Eurocentrism is nothing but bourgeois ideology, quipped Samir Amin in his eponymous book. Does it mean that we should reject European ideals as mere bourgeois ideology or is there a way to rethink the European project after Eurocentrism? Simply rejecting the European project on the basis that it is just a tool for capital and labour management risks obscuring the fact that the same holds for nation-states. The critical question is not rejecting or supporting the European project but rather trying to understand the possibilities that such a process opens (or closes) for those who are inside as well as outside of it. By showing how Europe was created in its colonial peripheries and still thrives there, it is also possible to look at the project of European integration with a double lens. In particular, Chiara Bottici and Benoit Challand reflect on the theories produced by those who are in or in the margins of, but not from, Europe to rethink the European project in a global context marked by mass migration, challenges to established forms of citizenship, and the new forms of oppression created by climate change and global warming.
About the Speakers
Chiara Bottici is a philosopher and writer. She is Associate Professor in Philosophy at the New School for Social Research and Eugene Lang College (New York). She is the author of Imaginal Politics: Images beyond Imagination and The Imaginary (Columbia University Press, 2014), A Philosophy of Political Myth (Cambridge University Press, 2007) and Men and States (Palgrave, 2009). She also co-edited the collections of essays The Anarchist Turn (Pluto 2013, with Simon Critchley and Jacob Blumenfeld) and Feminism, Capitalism and Critique (Palgrave 2017, with Banu Bargu). Her short stories have appeared in Il Caffe illustrato and L’immaginazione, while her feminist experimental writing Per tre miti, forse quattro was published by Manni Editore in 2016 and is forthcoming in an English translation with Bloomsbury.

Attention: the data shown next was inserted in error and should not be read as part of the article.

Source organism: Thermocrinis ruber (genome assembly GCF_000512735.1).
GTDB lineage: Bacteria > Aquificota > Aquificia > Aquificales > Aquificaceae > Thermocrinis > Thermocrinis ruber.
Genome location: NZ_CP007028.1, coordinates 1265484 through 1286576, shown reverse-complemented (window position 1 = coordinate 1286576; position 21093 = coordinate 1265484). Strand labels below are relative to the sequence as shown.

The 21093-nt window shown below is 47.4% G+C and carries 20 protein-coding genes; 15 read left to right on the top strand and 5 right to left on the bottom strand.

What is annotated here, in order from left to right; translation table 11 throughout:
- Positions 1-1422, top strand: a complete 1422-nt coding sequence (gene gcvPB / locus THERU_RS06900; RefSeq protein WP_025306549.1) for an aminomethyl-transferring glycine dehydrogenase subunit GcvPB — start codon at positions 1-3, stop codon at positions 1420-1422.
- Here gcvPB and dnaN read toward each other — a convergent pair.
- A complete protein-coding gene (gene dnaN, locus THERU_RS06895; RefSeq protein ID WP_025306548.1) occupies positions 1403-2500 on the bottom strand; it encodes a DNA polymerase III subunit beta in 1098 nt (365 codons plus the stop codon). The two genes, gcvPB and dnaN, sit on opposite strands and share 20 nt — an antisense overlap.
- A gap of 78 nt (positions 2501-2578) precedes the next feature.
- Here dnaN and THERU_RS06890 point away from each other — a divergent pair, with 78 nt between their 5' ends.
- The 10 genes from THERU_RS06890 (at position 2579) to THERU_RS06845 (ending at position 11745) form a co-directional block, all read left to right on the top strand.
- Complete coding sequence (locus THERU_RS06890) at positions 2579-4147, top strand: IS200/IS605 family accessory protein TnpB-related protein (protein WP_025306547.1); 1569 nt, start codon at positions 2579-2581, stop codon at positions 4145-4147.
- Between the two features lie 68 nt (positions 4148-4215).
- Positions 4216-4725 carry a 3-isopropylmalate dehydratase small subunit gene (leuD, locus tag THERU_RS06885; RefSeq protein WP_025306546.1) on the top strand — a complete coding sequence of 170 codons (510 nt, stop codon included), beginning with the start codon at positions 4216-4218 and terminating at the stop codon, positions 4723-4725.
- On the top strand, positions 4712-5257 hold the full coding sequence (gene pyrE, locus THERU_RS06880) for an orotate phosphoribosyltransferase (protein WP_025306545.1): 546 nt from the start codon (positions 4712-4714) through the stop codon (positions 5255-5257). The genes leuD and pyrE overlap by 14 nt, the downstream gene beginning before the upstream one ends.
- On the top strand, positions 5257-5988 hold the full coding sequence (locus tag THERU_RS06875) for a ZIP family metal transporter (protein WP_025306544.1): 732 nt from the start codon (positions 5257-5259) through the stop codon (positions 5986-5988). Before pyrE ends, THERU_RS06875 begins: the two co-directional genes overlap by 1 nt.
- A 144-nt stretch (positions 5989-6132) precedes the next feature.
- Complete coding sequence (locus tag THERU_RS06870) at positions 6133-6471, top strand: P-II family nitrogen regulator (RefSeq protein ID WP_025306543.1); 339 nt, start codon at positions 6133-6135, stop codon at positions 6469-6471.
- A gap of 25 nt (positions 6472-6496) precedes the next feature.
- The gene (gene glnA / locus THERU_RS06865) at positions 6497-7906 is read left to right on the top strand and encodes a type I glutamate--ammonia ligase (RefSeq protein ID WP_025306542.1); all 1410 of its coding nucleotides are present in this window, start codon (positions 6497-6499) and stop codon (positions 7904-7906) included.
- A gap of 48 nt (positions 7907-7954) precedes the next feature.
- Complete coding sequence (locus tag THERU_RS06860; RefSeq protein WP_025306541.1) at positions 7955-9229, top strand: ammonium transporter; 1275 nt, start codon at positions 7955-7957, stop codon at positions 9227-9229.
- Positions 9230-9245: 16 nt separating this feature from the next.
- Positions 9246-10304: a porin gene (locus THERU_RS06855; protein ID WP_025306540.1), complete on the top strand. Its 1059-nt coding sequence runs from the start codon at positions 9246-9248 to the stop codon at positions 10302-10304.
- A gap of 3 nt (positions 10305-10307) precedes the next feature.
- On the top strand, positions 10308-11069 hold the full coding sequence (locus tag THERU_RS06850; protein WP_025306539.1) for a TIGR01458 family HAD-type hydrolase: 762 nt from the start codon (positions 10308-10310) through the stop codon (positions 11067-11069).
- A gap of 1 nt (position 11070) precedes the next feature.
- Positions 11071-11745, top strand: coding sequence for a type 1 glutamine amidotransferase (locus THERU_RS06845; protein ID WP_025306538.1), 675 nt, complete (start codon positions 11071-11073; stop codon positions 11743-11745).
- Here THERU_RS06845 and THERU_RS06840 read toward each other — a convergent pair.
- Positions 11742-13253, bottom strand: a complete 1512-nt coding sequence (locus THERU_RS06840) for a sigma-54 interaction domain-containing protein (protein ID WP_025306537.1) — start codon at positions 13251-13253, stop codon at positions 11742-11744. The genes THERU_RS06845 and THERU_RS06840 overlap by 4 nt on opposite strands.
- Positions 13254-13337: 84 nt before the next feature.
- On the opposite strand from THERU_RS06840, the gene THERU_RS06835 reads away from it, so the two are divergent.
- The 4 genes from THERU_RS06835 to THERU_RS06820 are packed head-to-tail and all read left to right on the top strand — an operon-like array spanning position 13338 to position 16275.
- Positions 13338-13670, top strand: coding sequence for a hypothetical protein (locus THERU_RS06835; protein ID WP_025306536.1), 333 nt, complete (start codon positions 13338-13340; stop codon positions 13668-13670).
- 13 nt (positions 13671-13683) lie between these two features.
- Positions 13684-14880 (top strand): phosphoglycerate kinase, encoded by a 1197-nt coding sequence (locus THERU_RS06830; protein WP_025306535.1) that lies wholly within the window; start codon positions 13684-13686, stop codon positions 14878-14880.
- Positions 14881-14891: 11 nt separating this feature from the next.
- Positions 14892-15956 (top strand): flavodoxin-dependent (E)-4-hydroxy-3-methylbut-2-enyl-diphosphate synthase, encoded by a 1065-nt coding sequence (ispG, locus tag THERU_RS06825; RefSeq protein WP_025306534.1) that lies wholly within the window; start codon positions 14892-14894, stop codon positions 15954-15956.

Benoit Challand is Associate Professor of Sociology at the New School for Social Research, NYC. His research focuses on civil society in Palestine and Tunisia, Marxist theory, and European identity. He has taught at the Scuola Normale Superiore (Florence), New York University, and the University of Fribourg (CH). He is the author, among others, of Palestinian Civil Society. Foreign Donors and the Power to Promote and Exclude (Routledge, 2009), and guest editor of a special issue of Constellations on social theory and the 2011 Arab Uprisings. He is currently completing a book on Violence and Representation in the Arab Uprisings for the Global Series at Cambridge University Press. He also co-edited with F. Bicchi and S. Heydemann, The Struggle for Influence in the Middle East: The Arab Uprisings and Foreign Assistance (Routledge, 2017).
Together, they have co-authored two books: Imagining Europe: Myth, Memory, Identity (Cambridge University Press, 2013) and The Myth of the Clash of Civilizations (Routledge, 2010), and have co-edited the collection of essays The Politics of Imagination (Routledge, 2011).
Chair: Riccardo Bocco, Professor of Anthropology and Sociology, Graduate Institute.